The scene: After successfully taking over the Clamp Enterprises building and running amok, the Gremlin army convenes in the lobby, preparing to bring their mayhem and destruction to the entirety of New York City. In anticipation, a specially verbose and intelligent gremlin leads the group in a rousing rendition of the city's unofficial anthem.

The song: Gremlins 2 is over-the-top nutty and ridiculous, both in terms of storytelling and humor. The filmmakers threw everything including the kitchen sink into the film. Singing gremlins may seem ridiculous, but it makes sense in the context of the film. Coincidentally, it's the only sense made in the entirety of Gremlins 2.

36.) Donnie Darko - Mad World
Performed by Michael Andrews and Gary Jules

The scene: After a baffling series of events that requires a companion guide, everything gets nullified via time travel, shoving it all into an alternate timeline that never happened. The tragic and morbid events that compromised the entire movie are remembered only as a shared dream by the entire town. In a montage, the town awakens, reflecting on their narrowly avoided paths.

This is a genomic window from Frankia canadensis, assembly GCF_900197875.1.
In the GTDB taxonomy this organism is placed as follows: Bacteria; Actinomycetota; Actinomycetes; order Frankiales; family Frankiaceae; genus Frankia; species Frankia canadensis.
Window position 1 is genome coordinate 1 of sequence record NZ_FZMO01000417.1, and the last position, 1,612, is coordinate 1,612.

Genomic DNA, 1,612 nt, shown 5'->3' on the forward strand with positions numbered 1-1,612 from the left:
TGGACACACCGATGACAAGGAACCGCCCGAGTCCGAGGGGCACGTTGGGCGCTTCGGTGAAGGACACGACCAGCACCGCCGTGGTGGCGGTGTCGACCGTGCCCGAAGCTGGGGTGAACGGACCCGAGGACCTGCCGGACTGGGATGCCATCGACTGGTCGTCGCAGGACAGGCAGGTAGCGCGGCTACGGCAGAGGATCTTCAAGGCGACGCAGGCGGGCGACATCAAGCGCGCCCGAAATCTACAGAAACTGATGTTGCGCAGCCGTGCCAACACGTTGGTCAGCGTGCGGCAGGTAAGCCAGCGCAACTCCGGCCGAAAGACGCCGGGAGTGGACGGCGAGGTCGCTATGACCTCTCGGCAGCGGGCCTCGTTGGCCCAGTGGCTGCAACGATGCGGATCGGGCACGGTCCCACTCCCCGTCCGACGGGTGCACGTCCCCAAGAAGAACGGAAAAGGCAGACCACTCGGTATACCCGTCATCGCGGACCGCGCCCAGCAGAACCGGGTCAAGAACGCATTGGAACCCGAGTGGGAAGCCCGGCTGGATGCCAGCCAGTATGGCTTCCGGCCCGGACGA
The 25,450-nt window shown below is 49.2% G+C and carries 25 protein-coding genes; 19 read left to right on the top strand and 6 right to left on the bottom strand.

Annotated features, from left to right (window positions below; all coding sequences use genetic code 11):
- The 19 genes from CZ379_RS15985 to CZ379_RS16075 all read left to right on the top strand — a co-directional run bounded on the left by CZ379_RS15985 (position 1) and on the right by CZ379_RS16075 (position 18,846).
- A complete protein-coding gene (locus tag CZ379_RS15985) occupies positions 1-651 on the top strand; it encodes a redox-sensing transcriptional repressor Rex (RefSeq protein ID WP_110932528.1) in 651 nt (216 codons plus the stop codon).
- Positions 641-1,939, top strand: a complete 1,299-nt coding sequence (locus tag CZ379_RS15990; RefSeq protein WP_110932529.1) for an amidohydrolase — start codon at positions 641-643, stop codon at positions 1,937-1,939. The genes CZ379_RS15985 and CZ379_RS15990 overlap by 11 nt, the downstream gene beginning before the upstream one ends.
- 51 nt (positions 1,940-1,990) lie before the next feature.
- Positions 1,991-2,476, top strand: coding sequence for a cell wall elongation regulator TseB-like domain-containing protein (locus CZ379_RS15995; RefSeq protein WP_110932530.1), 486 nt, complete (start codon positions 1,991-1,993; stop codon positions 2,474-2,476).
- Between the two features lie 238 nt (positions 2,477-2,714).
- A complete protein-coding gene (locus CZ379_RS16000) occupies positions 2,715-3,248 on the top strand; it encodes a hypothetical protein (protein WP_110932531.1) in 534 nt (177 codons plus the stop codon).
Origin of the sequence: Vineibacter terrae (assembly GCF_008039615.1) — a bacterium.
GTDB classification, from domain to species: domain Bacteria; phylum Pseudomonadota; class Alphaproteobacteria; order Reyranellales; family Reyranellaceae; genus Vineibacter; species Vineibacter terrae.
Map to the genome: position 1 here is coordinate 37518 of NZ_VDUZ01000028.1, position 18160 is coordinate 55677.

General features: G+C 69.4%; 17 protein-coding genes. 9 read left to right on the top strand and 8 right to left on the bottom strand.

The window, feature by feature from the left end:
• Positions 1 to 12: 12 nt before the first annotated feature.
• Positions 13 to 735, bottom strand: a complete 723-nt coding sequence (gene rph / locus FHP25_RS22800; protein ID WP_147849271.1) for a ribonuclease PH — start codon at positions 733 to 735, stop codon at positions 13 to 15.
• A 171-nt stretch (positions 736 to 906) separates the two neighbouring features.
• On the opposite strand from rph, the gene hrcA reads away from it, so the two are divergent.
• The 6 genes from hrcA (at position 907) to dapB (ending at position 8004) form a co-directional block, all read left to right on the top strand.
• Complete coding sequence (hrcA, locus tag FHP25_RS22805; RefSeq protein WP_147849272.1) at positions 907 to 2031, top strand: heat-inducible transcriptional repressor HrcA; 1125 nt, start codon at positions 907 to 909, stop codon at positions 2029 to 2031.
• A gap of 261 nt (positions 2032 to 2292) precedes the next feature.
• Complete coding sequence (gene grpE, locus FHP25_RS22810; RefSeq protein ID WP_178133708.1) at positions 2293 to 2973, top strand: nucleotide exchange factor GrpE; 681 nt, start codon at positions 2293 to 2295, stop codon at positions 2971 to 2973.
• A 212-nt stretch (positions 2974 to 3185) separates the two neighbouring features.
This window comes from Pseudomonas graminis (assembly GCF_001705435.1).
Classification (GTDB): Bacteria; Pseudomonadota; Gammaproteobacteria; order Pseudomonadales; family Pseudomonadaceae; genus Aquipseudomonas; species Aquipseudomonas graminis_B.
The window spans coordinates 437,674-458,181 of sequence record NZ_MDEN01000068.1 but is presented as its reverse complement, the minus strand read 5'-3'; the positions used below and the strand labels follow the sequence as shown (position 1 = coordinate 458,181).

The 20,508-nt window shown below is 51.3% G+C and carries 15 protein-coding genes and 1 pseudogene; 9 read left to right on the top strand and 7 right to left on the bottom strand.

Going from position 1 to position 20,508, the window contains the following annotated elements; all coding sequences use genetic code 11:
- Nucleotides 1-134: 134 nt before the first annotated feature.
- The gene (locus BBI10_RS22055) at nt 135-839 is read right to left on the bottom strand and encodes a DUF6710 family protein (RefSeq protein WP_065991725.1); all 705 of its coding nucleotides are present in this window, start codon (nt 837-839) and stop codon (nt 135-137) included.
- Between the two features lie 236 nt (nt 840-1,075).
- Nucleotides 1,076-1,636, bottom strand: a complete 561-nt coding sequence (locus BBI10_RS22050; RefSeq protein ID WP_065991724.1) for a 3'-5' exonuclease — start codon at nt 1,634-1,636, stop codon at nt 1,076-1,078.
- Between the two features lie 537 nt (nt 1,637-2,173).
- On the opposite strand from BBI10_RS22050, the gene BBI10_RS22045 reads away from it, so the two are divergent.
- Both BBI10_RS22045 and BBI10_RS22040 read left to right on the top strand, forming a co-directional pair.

The song: Mad World was originally written and performed by Tears For Fears, an English new wave band. To amplify the dark nature intended, the song is pared down to a slow piano, cello, and minor chords upon minor chords. Some would argue the song became more successful than the movie; the 50,000,000+ views for the music video support this claim.

35.) Back to School - Dead Man's Party
Performed by Oingo Boingo

The scene: Well into a golden-aged college experience, Thornton Melon (Rodney Dangerfield) hosts a rager of a kegger in his lavish dormitory. As the party reaches critical mass, 'Dead Man's Party' dominates the soundtrack, rattling the windows and shaking the walls. When suddenly the camera cuts to reveal it's not just a stereo system cranked to the max, but Oingo Boingo themselves, live and in person.

The song: Dead Man's Party isn't deep or significant to the scene or the film, but to the general feeling of the movie. Back to School is an archetypical 80s comedy. As such, it gets an archetypical 80s party song. What makes Dead Man's Party so extraordinary is the filmmakers didn't just license the song, they actually got Oingo Boingo to appear onscreen, performing the hit... And I may be a bit biased because Oingo Boingo is one of my favorite bands of all time. But no matter. Moving on.